from dying flock to retirement home (very sweet story)


10 Years
Mar 8, 2009
Dillingham, Alaska
when i was collecting eggs today, i thought I'd bring the ladies some bread crumbs and a soggy bagel. i was sitting with our old RIRs and thought about how we got them, and how their lived had changed so much

last summer, about the middle of may, my mother came home with a sad story. one of her co-worker's Grandfather passed away. he had left behind a flock or RIRs, and none of his family could take care of them. they had been alone in the coop for about a week with no-on caring for them. we decided to step in and take whatever survived for meat, as our flock was for eggs, not meat.

I built a makeshift pen about 10ft x 10ft with our old dog house as a shelter. I put in straw and a perch for them as well. my mother returned with only 6 survivors out of a flock of 20! they were very thirsty and emaciated. we started feeding them, much more than we fed our "egg flock"

they were sickly and didn't have alot of energy. after a few days we decided to let them out of the pen to stretch their legs a bit and perhaps catch some slugs for extra fattening. they began getting more healthy, and while we were checking for eggs in the kennel (they hadn't layed ANY since we had gotten them. we figured they were too old) my boyfriend happened to mention " Jeez, this is like a old-hen retirement home."

we began letting them our more regularly, even opening the gate in the morning and closing it at night when they went in to roost. It dawned on me that it had been a month, and we hadn't butchered a single one. I was very glad because i had become very attached to them, and even gave them names. their tattered feathers had become glossy and healthy, and they had become more alert and energetic, and came when i called them to give them a treat.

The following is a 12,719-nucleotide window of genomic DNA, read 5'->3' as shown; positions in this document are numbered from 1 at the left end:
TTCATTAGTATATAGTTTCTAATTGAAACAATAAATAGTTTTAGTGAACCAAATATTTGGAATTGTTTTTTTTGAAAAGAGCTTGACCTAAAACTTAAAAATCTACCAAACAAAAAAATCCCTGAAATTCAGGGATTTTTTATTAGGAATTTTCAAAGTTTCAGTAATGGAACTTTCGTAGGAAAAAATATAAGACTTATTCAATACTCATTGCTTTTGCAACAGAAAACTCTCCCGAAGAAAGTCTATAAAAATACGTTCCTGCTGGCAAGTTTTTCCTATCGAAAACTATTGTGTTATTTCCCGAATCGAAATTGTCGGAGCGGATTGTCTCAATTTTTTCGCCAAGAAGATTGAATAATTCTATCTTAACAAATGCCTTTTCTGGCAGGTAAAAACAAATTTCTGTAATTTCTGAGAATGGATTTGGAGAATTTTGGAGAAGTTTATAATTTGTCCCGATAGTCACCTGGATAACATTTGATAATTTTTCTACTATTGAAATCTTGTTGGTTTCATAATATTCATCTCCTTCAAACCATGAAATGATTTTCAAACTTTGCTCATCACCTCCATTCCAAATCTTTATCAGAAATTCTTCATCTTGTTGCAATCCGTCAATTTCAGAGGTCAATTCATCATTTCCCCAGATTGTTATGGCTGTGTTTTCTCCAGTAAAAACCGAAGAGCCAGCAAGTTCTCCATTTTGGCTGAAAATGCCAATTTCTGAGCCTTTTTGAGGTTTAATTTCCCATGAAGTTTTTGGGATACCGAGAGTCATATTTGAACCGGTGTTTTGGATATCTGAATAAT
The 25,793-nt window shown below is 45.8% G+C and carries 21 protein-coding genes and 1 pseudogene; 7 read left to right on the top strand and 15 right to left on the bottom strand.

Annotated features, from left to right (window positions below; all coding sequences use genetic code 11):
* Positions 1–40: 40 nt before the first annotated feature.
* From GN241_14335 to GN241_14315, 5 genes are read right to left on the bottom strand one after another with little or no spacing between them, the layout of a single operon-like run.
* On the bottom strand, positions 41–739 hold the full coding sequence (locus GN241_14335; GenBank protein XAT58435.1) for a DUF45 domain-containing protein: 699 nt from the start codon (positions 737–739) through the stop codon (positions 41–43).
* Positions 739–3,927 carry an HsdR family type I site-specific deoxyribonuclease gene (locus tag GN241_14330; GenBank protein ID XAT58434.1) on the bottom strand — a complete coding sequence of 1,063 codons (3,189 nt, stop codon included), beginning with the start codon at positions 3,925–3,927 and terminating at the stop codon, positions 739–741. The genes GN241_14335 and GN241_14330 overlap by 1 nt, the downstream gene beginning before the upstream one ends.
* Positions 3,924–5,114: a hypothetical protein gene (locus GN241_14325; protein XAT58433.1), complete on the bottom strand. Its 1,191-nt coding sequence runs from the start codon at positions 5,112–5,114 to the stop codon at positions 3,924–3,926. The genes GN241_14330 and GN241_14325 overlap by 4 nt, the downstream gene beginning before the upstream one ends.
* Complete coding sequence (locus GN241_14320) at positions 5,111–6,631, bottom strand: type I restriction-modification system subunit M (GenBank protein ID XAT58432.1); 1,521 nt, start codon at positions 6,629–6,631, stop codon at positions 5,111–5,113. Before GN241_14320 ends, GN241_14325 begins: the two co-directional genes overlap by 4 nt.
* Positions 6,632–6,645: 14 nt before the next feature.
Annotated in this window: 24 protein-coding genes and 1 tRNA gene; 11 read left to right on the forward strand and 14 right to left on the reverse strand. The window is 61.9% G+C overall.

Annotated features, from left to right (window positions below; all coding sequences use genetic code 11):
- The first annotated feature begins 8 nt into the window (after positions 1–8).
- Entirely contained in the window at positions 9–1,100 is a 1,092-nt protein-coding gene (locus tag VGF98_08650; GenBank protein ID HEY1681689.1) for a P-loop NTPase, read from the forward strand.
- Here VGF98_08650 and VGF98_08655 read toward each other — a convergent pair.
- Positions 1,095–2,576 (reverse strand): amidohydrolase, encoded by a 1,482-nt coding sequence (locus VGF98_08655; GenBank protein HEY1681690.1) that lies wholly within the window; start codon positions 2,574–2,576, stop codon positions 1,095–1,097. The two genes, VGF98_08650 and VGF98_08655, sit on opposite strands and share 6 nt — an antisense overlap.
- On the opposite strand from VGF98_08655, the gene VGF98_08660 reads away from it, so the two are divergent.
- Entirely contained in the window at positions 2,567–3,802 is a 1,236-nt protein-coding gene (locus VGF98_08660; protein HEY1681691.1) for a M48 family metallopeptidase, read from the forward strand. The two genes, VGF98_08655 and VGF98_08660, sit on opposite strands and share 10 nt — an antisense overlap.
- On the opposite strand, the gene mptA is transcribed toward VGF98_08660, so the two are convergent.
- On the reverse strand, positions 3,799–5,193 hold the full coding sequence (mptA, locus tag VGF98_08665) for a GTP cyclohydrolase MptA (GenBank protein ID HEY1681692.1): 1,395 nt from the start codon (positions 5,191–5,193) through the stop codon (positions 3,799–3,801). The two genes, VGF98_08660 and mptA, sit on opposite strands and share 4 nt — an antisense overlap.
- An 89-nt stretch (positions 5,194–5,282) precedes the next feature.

I asked my mom why we hadn't eaten any and she Had a very long explanation. she said she felt like the chickens had a similar life to hers, and deserved to have a loving home. she had grown attached to them as well, and couldn't bare to kill one. i was so happy! i would never like to see my favorite hen (65 yen) on a dinner plate!

the next morning, we found 3 eggs! and the day after that 5! by that time we decided to add them to the big pen with our other chickens. every time i see our RIRs, i think about how much their lived had changed, and how they would have starved to death if we hadn't stepped in. i am very grateful that we could have such nice birds. once in a while my Mom's co-worker comes by just to see them and give them a treat or too. she'll come in and have tea with us, and ask us about "grandpa's chickens"

since then, we lost 4 of them. we don't know why, but we believe that they simply got too old. we have little graves for them in the back yard near an old willow tree (our pen is in the FRONT yard)

to all of the readers out there, thank you for reading

the hens that are still alive are 65 yen and copper. Copper stopped laying last week, and i don't think we can expect her to live much longer. thank you for reading!


The Madd Hatcher
10 Years
Feb 26, 2009
Southern Pines, NC
That is very sweet and kind of you and your mom! I wish there were more people who understood the plight of old and/or not perfect animals! ( I have a deaf dog and a blind horse!) I know where you are coming from!

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